I would also recommend shopping dealers as this price varies wildly among dealers, even in the same ares.

    Another note, I bought mine new and plan on keeping it forever. It’s at 156k miles and runs like new.

  • avatar

    I replaced the timing belt on my 2004 Hyundai XG 350 last year (did it myself) mainly to preserve the warranty that goes to 100K. The old belt looked OK but was slightly stretched compared to the new one.

    I’ve replaced the belt in a 1.9L Escort twice in 200K miles, cheap and easy to do (myself) and gave me piece of mind.

    A friend lost his Nissan V6 when the belt snapped making a left hand turn in traffic. The accident wasn’t too bad but the valves hit the pistons. he lost power completely in front of another car that didn’t get stopped in time.

    So there is a safety element to making sure the engine doesn’t come to a sudden stop on you.

  • avatar
    George B

    Check your local Asian community for independent mechanics that do car service for all those thrifty Toyota and Honda owners. Got the timing belt and water pump replaced on a Honda Accord V6 for about $500. It was a slow day, so the mechanic even gave me a ride back to work.

    • 0 avatar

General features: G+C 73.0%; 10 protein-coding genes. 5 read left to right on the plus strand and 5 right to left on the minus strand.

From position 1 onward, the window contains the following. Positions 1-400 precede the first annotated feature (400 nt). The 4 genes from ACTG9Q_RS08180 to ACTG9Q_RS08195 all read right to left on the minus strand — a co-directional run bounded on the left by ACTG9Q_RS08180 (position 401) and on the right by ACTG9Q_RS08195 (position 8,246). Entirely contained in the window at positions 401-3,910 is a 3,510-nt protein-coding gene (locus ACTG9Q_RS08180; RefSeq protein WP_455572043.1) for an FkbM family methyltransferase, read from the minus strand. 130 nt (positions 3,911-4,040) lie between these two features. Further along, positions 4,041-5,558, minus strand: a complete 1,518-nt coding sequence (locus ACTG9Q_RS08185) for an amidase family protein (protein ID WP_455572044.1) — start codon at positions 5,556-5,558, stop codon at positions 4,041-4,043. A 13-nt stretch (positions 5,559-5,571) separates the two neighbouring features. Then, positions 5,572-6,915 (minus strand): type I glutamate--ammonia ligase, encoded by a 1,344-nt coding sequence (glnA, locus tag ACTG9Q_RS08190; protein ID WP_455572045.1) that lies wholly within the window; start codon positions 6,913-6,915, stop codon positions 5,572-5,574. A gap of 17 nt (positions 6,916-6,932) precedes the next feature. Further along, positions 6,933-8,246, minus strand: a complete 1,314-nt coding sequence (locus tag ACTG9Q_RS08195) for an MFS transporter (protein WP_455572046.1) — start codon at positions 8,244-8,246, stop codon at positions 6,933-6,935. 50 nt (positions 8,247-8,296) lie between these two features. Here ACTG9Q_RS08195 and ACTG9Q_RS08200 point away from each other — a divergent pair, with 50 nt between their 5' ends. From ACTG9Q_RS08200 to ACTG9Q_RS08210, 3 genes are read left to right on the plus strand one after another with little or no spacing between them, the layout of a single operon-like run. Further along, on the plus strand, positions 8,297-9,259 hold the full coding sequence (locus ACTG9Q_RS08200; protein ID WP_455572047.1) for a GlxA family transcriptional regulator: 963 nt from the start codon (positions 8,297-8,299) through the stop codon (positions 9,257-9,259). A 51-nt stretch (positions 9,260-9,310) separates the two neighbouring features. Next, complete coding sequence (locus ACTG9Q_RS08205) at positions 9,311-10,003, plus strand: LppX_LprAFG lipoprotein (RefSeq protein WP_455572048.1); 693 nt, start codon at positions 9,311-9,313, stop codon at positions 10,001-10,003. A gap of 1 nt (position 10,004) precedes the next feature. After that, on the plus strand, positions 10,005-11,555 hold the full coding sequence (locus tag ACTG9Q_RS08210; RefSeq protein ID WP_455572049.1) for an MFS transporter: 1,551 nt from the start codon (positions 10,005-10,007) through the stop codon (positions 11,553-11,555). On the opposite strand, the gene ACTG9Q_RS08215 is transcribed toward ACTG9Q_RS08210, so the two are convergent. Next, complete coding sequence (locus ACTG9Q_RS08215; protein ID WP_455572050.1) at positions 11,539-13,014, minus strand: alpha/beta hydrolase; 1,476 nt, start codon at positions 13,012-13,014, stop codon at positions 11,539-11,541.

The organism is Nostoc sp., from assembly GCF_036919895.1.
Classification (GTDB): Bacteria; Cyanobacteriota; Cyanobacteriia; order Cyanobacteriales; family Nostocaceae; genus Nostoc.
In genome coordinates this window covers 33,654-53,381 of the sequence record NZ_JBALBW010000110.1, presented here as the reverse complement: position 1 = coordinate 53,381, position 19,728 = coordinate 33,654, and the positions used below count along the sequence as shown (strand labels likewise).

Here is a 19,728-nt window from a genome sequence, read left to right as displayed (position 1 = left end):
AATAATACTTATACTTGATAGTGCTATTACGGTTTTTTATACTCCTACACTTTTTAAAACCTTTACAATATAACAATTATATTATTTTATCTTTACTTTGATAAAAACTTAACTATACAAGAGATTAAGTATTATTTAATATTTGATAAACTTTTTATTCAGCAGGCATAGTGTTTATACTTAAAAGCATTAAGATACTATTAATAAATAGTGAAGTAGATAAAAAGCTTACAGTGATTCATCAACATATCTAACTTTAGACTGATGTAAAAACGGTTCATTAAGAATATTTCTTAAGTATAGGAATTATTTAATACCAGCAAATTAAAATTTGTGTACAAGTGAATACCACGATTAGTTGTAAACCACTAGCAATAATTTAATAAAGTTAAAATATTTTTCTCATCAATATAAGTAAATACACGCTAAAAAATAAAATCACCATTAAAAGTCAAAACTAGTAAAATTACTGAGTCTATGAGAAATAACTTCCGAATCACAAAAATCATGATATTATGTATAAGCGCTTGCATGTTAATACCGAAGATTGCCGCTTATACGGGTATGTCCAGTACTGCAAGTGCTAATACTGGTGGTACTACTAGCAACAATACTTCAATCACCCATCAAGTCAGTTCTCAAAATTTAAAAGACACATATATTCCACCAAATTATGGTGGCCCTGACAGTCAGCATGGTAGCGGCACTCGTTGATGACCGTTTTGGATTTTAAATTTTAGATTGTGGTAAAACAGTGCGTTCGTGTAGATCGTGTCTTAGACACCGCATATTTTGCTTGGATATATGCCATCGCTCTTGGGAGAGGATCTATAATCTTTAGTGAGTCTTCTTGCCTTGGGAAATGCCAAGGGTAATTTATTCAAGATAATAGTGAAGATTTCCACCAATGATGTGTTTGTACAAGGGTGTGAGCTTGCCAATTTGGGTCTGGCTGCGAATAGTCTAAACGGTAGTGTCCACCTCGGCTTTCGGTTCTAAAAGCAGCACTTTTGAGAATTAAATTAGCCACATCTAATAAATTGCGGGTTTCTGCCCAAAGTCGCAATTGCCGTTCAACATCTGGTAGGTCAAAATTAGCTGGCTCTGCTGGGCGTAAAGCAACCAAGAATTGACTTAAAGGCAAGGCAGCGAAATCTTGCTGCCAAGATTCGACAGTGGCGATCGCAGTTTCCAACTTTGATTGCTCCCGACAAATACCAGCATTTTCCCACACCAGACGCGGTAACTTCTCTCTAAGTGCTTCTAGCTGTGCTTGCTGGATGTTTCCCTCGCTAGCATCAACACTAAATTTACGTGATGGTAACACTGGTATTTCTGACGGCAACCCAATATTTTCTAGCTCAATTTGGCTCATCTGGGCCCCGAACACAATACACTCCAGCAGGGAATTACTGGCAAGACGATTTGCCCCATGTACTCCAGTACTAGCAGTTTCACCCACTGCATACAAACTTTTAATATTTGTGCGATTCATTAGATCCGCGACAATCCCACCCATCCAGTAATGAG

Yep. Every decent sized town has a Honda specialist. A $200 box of OEM parts (belts, tensioners, gaskets, and water pump) from H&A and $225 for labor and I’m good for another 105K.

  • avatar

    I have a 2001 Odyssey, and I did my timing belt at 120K and it looked just fine. The timing belt on my 1997 Civic was also 20K overdue when I bought the car, for cheap, on Craigslist.

    Save yourself the $ and don’t do any of it save for your standard oil changes. You will never recoup the $, and most used-car buyers looking for a van that old are not savvy enough to ask whether the service has been done anyways. Of course you will be up front and tell them that it needs to be done.

    Pocket that $1200 and apply it towards your next vehicle purchase.

  • avatar

    You missed your chance for a good out with this POS when you didn’t take the cash to repair the sideswipe and dump it to a hacker rebuilder then. Do not make the mistake again. If you have the $1100 to do the timing belt you have the money to get the newer car now.

    People always talk about the low depreciation of Hondas but you are standing on the steepest curve of anything out there right now. In 6-8 months it will be worth less than it is now even with the $1850 service at the dealer.

    So when you add things up, depending on exactly how much you pay on the timing belt, anything else that needs to be done in that time, and depreciation it’s like having a $300~$400 a month car payment to drive a doubly wrecked van for the next 6-8 months.